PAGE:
8 Flu Myths: How to Minimize Your Risk
In early March 1918, an Army mess cook reported to the infirmary in Fort Riley, Kansas, complaining of a headache and fever. About a week later, hundreds more soldiers joined his march to a sickbed. By year’s end, the terror that became known as the Spanish flu had circled the globe. Before it subsided, this strain of the influenza virus claimed the lives of at least 20 million people and perhaps as many as 50 million.
Many terrifying diseases of the early 20th century have been relegated to the dustbin of history, but the influenza virus continues to attack ferociously. Every year, 36,000 people in the U.S. die from some form of the flu. About 200,000 are hospitalized. Nearly 100 years after the Spanish flu epidemic, myths about the flu persist.
Want to learn what’s true, what’s not and what can you do to limit your risk of contracting the flu? Read on to find out the greatest flu myths out there.
#1: The flu is just a fever and some aches and pains. It’s not that dangerous.
The flu is a systemic illness affecting the whole body, says Dr. Vanessa Robinson, a geriatrician (a doctor who treats the elderly) with Henry Ford Health System in Detroit. It can develop quickly, and its symptoms include fever, headache, muscle aches and back and joint pain that lasts up to 10 days.
While the flu itself can be deadly, some people – the very young, the elderly or those with chronic diseases – are more at risk of both the flu and secondary infections, says Dr. Robinson. Although the flu vaccine is important for everyone, people older than 65, children and anyone with a chronic condition, such as diabetes or heart or lung disease, should never skip immunization. The flu shot is just as critical for anyone who might come into contact with those at-risk populations, such as day care or nursing home employees.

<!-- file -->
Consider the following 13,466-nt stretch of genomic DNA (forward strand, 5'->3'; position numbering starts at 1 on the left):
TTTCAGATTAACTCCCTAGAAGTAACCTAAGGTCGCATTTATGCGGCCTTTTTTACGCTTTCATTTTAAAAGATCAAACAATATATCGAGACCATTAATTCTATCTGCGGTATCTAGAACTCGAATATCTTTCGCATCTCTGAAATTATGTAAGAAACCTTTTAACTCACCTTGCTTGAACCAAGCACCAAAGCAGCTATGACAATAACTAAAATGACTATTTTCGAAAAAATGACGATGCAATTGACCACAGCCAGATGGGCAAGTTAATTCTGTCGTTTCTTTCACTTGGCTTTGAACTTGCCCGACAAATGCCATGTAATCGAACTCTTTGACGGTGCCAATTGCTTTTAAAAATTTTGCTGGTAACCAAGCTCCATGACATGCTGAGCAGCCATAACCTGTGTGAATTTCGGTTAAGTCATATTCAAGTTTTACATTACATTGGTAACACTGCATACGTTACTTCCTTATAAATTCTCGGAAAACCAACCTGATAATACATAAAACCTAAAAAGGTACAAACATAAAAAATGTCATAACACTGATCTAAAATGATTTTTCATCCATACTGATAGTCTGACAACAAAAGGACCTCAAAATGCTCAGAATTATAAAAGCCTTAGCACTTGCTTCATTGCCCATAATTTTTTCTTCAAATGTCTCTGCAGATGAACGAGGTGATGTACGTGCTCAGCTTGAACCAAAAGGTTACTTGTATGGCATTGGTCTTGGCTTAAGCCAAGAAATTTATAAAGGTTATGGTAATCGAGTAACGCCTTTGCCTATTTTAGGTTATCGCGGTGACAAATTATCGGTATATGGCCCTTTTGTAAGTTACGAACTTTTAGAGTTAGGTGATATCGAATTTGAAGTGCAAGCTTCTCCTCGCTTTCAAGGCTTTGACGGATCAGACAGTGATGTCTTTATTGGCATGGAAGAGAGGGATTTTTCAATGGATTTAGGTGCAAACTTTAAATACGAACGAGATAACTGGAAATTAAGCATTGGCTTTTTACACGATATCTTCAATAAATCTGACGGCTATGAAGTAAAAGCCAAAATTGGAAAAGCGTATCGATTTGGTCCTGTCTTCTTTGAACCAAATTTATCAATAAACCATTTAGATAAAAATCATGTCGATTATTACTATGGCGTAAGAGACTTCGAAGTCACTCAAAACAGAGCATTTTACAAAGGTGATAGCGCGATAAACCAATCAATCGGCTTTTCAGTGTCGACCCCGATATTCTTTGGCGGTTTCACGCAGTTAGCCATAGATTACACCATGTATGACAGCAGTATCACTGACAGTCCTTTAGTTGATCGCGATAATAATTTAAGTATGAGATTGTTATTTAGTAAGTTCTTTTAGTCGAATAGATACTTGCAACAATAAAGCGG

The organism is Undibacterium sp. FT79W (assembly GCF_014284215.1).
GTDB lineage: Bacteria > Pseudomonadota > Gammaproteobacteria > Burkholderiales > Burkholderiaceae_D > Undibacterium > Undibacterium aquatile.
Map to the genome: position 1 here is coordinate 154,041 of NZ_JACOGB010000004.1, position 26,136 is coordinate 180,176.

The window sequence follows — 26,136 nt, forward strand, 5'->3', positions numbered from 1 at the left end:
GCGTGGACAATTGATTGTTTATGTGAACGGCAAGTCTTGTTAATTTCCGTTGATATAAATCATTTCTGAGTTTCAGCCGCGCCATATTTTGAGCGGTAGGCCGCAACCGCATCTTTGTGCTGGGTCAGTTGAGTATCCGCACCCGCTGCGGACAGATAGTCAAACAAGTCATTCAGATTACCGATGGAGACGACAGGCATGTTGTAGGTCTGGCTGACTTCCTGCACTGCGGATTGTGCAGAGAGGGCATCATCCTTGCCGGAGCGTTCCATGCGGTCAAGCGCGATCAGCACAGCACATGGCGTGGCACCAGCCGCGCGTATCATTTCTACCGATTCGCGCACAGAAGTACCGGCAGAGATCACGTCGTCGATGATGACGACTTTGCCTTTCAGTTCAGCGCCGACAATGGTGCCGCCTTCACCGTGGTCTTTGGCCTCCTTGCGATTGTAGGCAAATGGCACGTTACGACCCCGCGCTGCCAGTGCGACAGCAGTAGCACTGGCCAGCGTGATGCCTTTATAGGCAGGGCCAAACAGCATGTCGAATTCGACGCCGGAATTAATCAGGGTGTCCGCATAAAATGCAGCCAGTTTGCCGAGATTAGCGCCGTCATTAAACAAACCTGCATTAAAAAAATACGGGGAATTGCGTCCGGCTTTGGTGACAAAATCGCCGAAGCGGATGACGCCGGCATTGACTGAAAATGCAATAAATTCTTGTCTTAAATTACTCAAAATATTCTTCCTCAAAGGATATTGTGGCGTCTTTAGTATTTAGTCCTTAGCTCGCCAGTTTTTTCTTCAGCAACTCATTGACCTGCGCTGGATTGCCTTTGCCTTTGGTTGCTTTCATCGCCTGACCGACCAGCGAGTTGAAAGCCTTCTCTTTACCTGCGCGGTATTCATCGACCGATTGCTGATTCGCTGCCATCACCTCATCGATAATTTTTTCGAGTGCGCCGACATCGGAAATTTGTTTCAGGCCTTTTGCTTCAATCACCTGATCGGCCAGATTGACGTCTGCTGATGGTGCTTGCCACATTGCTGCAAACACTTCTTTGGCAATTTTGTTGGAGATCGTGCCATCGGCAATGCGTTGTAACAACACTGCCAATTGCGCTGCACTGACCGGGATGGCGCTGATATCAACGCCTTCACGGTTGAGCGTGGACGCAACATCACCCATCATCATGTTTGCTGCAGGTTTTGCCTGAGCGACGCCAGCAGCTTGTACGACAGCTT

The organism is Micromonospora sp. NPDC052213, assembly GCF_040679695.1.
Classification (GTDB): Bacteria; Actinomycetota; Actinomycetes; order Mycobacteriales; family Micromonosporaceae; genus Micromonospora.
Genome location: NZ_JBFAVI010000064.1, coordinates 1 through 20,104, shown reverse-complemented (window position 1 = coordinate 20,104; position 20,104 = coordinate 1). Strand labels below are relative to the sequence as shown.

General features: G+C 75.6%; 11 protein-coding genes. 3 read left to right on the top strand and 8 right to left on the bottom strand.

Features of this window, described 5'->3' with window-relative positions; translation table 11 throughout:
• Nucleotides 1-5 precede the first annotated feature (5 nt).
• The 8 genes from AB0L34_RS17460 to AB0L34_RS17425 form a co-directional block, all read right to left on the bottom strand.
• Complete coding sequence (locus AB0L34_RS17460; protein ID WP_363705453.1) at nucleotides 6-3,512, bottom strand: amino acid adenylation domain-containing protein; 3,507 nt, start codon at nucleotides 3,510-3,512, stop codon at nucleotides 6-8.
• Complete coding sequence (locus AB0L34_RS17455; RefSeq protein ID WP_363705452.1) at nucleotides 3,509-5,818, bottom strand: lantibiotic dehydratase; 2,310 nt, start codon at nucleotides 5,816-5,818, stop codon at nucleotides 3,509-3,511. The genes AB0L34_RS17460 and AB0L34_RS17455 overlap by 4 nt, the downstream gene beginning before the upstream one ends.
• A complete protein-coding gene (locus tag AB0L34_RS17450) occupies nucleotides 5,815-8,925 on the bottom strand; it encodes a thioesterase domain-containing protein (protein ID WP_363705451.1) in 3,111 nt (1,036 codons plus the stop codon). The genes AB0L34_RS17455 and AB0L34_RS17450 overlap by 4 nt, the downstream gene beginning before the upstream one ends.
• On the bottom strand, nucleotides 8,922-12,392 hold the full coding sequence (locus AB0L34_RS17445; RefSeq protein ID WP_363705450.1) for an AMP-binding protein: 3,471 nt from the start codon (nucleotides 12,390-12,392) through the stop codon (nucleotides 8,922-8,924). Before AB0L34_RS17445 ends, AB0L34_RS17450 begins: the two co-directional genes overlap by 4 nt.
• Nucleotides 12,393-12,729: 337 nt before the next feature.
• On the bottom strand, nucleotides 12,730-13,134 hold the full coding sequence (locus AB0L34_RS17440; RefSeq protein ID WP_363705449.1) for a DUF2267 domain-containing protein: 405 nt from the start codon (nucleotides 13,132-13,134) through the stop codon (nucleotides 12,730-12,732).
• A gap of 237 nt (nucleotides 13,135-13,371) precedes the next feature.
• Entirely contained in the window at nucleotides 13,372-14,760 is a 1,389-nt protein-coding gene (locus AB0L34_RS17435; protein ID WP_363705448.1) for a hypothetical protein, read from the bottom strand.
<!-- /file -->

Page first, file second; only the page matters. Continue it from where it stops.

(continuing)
#2: If I get the flu, I can just go to the doctor and get some medicine.
The flu is caused by an ever-evolving family of viruses, and unlike bacterial infections, viruses are not treatable with antibiotics or over-the-counter medicines.
#3: I never get sick, so I don’t need the vaccine.
Unfortunately, the flu doesn’t discriminate. It attacks the healthy and the less-healthy equally. This is an immune system myth along with a flu myth. “I hear, ‘I never get a cold, I’m not around a lot of people, so I don’t need it,’ ” says Dr. Robinson. “Trust me: You really don’t want the flu.” Dr. Robinson also has patients, some of them elderly, who simply don’t believe in immunizations. “It’s the whole idea of introducing something foreign into the body,” she says. “But we’re exposed to foreign substances all the time.”
#4: Because labs change it every year, the vaccine doesn’t work.
The vaccine does work if you get the flu strain that’s included in it. The current year’s vaccine includes strains of the disease from the previous flu season, but that immunization doesn’t protect against all viruses because not all have been identified. “It’s possible that you will get flu, but you’ll get it from a virus that the vaccine didn’t protect against,” says Dr. Robinson.